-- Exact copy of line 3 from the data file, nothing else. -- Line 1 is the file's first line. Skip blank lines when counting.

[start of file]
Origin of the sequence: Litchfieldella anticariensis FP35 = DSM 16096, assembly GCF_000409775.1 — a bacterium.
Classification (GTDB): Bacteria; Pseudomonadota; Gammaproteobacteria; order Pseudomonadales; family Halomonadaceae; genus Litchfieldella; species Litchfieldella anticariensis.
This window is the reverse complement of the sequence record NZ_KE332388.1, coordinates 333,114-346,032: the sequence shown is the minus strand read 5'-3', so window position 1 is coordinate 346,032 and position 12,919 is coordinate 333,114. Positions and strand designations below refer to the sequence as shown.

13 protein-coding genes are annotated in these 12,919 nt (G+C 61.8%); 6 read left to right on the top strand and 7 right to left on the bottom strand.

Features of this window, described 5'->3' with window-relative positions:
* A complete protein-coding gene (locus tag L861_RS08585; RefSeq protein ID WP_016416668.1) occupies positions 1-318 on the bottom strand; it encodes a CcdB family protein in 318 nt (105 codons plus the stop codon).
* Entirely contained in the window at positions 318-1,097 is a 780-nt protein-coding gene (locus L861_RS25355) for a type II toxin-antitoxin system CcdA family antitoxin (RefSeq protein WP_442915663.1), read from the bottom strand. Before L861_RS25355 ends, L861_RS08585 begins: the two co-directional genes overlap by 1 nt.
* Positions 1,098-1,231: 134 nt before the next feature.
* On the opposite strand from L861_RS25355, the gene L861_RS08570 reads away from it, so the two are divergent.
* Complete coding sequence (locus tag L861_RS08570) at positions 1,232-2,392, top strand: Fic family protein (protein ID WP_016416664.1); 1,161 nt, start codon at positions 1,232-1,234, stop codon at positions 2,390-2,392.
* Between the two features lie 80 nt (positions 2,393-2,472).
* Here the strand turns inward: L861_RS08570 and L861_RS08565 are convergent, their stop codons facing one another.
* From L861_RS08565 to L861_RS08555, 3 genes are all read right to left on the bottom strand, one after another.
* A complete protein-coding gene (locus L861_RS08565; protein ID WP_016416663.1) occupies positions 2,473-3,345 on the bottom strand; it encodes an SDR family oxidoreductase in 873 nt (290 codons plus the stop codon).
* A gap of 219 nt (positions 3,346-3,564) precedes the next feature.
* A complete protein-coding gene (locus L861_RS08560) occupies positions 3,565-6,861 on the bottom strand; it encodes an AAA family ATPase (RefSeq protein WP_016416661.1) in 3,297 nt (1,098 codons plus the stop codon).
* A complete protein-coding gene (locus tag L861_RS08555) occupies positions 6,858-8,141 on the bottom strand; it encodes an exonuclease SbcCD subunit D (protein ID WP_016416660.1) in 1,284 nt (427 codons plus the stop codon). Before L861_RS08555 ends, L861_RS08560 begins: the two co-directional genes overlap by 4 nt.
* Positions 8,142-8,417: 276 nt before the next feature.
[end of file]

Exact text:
This window is the reverse complement of the sequence record NZ_KE332388.1, coordinates 333,114-346,032: the sequence shown is the minus strand read 5'-3', so window position 1 is coordinate 346,032 and position 12,919 is coordinate 333,114. Positions and strand designations below refer to the sequence as shown.